E.J. and Annie like each other, so what’s the problem? Rock star/actress Cassandra Lawrence is the problem. Despite their obvious attraction to each other, Cassandra’s history in show biz and distrustful nature conspire to keep them apart.
Can E.J. break down the walls Cassandra has built around Annie? Can Annie learn to trust E.J. enough to let him even try? And what’s with E.J.’s bizarre dreams about the North Star? From Chicago, through the heartland and all the way to the Malibu Pier, they struggle to accept that while faith, hope and love are important, trust is the key to the future.
Welcome Jim with his brand new debut novel, Fallen Star
Do guys have any business writing romance?
Yes, absolutely! To me, romances are stories about the heart--am I worthy of love? Will ever find love? Those are themes that apply to men every bit as much as women, even if the majority of guys would probably rather die than admit that. When given the care and respect the story deserves, I believe yes, a guy can write romance.
Tell us about yourself:
I’m a lifelong resident of the State of Indiana who’s been lucky enough to be married to my best friend for over 22 years. My wife Nancy and I have two sons, Ryan who's 16, and Aidan, who's 12. The Cangany household is an artsy one. Nancy is an accomplished quilter, Ryan plays the bass guitar and Aidan plays the trombone.
What was your first book?
While Fallen Star is my first published novel, the first book I ever wrote was called The Magic Coin. It was a fantasy I wrote for a school assignment in the eighth grade. Hopefully, my writing’s improved a little since then.
Describe your first break.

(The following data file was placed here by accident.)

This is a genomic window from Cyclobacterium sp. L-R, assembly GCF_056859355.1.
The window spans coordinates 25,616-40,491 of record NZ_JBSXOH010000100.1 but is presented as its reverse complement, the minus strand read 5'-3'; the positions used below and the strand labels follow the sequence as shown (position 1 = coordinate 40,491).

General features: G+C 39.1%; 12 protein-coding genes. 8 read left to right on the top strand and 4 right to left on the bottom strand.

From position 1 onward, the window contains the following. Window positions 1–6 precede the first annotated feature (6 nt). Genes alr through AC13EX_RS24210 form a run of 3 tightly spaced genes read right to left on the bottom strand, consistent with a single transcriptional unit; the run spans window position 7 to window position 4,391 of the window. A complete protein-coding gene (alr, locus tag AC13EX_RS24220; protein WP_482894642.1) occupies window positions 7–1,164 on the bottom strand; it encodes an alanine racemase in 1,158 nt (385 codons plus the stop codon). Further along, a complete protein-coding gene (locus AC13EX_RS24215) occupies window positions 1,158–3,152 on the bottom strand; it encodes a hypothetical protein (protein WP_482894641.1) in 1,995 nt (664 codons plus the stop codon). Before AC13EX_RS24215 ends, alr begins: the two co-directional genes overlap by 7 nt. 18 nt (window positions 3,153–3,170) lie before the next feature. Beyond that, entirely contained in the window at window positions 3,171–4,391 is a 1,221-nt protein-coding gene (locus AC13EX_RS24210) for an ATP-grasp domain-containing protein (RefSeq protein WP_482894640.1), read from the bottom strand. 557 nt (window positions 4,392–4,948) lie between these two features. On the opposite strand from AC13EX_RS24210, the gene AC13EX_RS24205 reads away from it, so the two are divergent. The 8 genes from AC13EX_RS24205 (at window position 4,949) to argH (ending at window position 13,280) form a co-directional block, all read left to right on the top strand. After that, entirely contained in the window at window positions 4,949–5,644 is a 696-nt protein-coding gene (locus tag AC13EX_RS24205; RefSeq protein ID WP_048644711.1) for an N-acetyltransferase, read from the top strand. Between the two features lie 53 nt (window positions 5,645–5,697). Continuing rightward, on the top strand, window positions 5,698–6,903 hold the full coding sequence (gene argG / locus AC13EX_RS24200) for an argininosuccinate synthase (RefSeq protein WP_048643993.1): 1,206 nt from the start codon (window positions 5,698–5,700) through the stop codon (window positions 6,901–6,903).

My first break was joining the Indiana Romance Writers of America. It's an incredibly talented and kind group from whom I learn something every day. There's no way I'd be a published author today if not for the wonderful women of IRWA.
Many aspiring writers find agents more elusive than editors. What qualities would you suggest a writer look for in an agent?
I don’t have an agent myself…yet. That’s one of my career goals, by the way. But based on what I’ve read and observed, as a writer you need an agent who is as passionate about your work as you are. The other thing I would want in an agent is someone who sees his or her working relationship with me as a matter of teamwork. I want an agent who will work with me to achieve common goals.
What is your favorite genre?
I read in a lot of different genres, including romance. I love the variety of going from an Agatha Christie mystery to a Sandy James romance, but for pure pleasure my favorite hasn’t changed from when I was growing up. I love sci-fi.
What is the best thing about being a writer?
Having an idea pop into my head and thinking, hey that might make a good story. I’ve had stories come to me from when I’ve been shoveling snow to visiting with co-workers in the office.
What is the worst thing?
For me, it’s the grammar! I didn’t study English or writing in college, so it’s a constant challenge to stay on top of proper sentence structure, punctuation and things like that.
With the advent of digital publishing, everyone seems to be publishing his or her own eBook, often without an editor. What impact does this have on the publishing world? The reading public?
As someone at the start of my writing career, I freely admit I need a publisher and the professional editing that comes with that relationship. For an established author, I think self-publishing's a great thing and more power to him or her. For the public, I think it means more choices, which can be both good and bad. You may find a self-published book that's wonderful, but you may just as easily find one that simply wasn't ready for publication.
How important is POV in your stories?
My first three novels are written in first person from the point of view of the hero, so for me, POV couldn’t be more important! One of the things I enjoy about writing romance is that what's going on inside the head of a character is just as important, if not more, than what's going on outside. For that reason, paying attention to POV is challenging, but rewarding when done well.
Pantser or plotter?
75% pantser, 25% plotter. I start my stories with a group of notes or an outline to give me the general structure of the story I need in order to stay on track. From there, I take off. Within the confines of my outline, I'm never exactly certain what's going to happen next. For me, that's part of the fun of writing.
What do you see the direction of your future writing taking? What can we expect next? Give us a little taste.